“Disappointed the crowd may be”
I’m no Yoda, so that’s how I feel about giving a last lecture on entrepreneurship lacking much wisdom. No Jedi Master here filling the auditorium with nibble word play at light-saber speed. Randy Pausch had success to speak of when he shared his last. Steve Jobs had changed the word before asked to impart his knowledge to Stanford University graduates. I have business failures to speak of today. I have experiences to share. As Randy quoted: “Experience is what you get when you didn’t get what you wanted.”
It sounded good. My girl friend’s father was a dreamer. He was trying to dream his way out of a meager living running a two pump corner gas station. He talked about making money as a worm farmer. He had no property for this space demanding venture. But I had rented a small house on a large lot, so I started reading the literature. He wanted to be partners, but when it was time to commit the money he backed out. I was in a forward trajectory, so I continued with the momentum on my own. The goal was to multiply the worms, package them, and mail-order them out to fishermen, circa 1975 style marketing in Field & Stream. The worms multiplied well, but customers did not order.
Moral of the story: Follow another’s dream, ye should not!
My ventures were always backed up with real jobs. I was fortunate early on to have a job in computer aided design (CAD) and wished to exploit that in a home design service using the best hardware and software available. I researched what I needed by reading PC Magazine and attending conventions. The top of the line IBM A286 with expansion cards for memory and graphics would run the AutoCAD software I wanted. All-in-all about a $10,000 investment that would allow me to work at home on drafting projects. But the publicized hype did not match the computing power.
Lesson learned: Understand purpose of words, ye should!
Yet, the next false step was bigger still. I worked in an industry that hired temporary employees. These ‘job shops’ provided payroll services and HR functions to the contracting company at a premium sufficient to finance a small office and a few overhead managers. What could be simpler; pass the cost over to the client. I understood the industry. I had done the work. I’ll just set up an office, procure the equipment, bid on the contract, and provide the labor. How difficult could that be?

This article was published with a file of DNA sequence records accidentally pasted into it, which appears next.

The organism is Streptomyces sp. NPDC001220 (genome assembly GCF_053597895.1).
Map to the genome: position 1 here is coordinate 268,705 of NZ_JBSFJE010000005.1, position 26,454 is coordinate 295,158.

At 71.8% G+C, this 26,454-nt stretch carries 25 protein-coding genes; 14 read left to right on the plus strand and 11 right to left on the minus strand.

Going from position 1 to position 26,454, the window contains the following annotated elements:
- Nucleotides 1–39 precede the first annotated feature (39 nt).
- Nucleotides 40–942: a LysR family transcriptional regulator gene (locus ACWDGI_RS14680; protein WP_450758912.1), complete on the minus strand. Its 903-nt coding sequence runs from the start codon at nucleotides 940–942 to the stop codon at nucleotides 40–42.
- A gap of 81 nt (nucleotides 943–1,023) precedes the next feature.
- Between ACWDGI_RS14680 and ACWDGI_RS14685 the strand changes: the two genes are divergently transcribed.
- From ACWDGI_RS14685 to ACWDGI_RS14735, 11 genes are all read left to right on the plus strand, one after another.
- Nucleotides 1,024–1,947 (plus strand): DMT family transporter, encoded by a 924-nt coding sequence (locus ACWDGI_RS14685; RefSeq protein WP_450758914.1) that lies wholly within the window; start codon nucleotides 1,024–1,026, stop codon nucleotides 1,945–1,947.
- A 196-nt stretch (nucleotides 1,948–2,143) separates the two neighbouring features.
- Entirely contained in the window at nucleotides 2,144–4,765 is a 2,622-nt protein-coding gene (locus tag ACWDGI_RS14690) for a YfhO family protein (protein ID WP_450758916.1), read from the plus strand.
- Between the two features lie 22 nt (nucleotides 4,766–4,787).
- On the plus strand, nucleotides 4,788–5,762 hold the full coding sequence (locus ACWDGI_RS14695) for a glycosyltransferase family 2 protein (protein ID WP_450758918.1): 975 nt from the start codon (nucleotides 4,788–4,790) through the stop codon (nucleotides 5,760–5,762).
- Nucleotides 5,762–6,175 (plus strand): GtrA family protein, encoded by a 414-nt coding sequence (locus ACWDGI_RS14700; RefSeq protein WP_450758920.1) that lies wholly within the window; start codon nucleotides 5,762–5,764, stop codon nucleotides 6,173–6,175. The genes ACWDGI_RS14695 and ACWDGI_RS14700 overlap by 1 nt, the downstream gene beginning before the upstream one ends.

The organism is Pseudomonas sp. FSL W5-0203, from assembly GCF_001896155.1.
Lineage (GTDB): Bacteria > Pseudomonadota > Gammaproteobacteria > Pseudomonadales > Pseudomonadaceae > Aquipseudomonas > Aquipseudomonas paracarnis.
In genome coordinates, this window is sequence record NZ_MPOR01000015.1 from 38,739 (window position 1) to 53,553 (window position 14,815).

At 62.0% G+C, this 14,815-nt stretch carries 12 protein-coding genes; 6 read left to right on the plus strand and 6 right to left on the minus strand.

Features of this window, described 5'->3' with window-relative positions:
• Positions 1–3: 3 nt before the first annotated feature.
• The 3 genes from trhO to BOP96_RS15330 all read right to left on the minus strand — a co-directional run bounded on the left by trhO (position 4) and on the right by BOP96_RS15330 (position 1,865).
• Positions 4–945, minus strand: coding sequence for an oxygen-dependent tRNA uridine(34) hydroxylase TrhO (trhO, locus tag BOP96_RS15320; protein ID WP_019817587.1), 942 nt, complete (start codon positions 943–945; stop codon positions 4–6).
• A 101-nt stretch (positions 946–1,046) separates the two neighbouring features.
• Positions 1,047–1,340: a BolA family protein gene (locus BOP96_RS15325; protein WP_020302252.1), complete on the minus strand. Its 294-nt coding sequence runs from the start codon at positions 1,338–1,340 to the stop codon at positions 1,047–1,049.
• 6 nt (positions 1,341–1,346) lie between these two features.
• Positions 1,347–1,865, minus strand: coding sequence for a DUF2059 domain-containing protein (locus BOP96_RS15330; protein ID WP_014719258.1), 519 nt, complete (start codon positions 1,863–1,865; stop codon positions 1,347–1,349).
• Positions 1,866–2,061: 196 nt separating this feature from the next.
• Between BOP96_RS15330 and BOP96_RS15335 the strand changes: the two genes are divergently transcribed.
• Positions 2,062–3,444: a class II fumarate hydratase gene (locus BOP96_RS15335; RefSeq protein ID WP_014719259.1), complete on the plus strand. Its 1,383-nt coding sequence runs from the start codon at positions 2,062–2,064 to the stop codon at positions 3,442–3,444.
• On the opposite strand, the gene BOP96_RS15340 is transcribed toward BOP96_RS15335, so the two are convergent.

Reality check: Technician, a star-fighter pilot makes not!
Three strikes … I’ll stop revealing my folly that continued to other ventures with success my goal. All good dreams, but directed in ignorance of what it really takes to build a business. I was smart enough to stay employed while accumulating this experience, short of the wanted.
I’ll admit in closing that all I ever sought in these attempts was self-aggrandizement. God did not grace my ventures. All I thought to do was to ask and expected I deserved it. Riches in my hand would have proved His folly. But our God is wise and fortune comes with obligations I had not yet made and a worthiness I had not yet promised. Since becoming Mormon I have had three business successes: copyrighting my testimony, consulting my skills, and serving a cousin in need.
As Yoda would say: Foolish a journey embarked, the Force without ye!
Choose the right, educate your mind, commit to others and seek the Spirit in all you do. Purpose is everything. Order is mandatory. Service is primary. Self is absent from the equation of true success.